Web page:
The leaders of Britain and France were expected to sign a groundbreaking treaty Tuesday on defense cooperation that would make their militaries more interoperable, UK Defense Secretary Liam Fox said.
The treaty would include changing the design of some aircraft carriers to allow both British and French planes to land, joint training exercises, and cooperation on unmanned aerial systems, a Ministry of Defence spokeswoman said.
A second treaty due to be signed Tuesday would see the two countries engage in nuclear cooperation, including building new testing facilities, said the spokeswoman, who could not be named in line with policy.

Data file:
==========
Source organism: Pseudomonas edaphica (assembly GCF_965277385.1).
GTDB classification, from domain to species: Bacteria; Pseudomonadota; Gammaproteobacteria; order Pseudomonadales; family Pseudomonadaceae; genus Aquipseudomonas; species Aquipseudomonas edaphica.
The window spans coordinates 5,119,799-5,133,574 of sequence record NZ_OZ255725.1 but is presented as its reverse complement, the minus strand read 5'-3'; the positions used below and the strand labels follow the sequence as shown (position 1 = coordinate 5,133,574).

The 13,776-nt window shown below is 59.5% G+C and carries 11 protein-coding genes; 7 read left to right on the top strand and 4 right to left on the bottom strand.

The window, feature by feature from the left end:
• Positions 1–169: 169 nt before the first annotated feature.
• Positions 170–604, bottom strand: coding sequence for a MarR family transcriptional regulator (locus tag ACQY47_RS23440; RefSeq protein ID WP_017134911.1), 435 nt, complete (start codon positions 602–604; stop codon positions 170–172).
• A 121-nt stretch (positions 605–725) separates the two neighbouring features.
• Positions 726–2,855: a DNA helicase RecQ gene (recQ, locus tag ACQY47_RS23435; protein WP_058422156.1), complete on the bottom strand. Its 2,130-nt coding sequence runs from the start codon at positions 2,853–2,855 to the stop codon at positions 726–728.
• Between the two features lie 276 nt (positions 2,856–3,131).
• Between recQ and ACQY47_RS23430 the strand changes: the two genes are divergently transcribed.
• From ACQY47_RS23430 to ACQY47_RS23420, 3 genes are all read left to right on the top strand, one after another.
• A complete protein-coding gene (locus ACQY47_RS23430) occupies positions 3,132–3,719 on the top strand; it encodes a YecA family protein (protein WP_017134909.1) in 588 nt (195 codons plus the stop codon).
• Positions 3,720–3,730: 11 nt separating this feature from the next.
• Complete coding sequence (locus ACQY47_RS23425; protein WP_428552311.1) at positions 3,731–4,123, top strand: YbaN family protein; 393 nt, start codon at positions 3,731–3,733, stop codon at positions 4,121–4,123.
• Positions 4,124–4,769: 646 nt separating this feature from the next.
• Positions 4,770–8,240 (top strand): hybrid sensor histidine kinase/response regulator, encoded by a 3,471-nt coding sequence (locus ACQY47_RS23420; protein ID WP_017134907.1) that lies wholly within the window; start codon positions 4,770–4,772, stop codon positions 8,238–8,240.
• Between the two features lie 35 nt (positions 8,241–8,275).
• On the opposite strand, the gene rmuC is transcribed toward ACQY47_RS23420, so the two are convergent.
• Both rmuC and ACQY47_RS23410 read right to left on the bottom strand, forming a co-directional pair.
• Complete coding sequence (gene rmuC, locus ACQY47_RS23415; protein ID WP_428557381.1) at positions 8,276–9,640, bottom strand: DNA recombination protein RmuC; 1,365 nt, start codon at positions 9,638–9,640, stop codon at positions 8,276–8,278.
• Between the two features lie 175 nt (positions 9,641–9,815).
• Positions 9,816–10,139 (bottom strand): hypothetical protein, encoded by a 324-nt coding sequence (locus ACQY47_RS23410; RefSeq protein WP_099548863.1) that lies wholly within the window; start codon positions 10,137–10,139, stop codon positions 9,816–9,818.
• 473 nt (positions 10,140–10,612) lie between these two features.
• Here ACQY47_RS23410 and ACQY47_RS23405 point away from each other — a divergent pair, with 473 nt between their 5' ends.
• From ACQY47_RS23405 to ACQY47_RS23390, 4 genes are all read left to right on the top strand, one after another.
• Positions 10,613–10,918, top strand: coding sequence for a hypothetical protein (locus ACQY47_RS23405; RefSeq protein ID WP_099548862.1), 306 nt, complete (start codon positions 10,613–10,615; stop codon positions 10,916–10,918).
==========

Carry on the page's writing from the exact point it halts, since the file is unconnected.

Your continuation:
The treaties come two weeks after the British government announced deep cuts to the defense budget, with the armed forces losing 10 percent of uniformed personnel in the next five years.
"We're looking at a combined joint expeditionary force, we're looking at greater interoperability, coherence in military doctrine, we're looking to see where in our defense industries we can have better cooperation so that we're getting value for money in research and development," Fox told the BBC. "All of these things surely make sense in a world where our funding is not finite but the risks are increasing."
We're looking to see where in our defense industries we can have better cooperation so that we're getting value for money in research and development.
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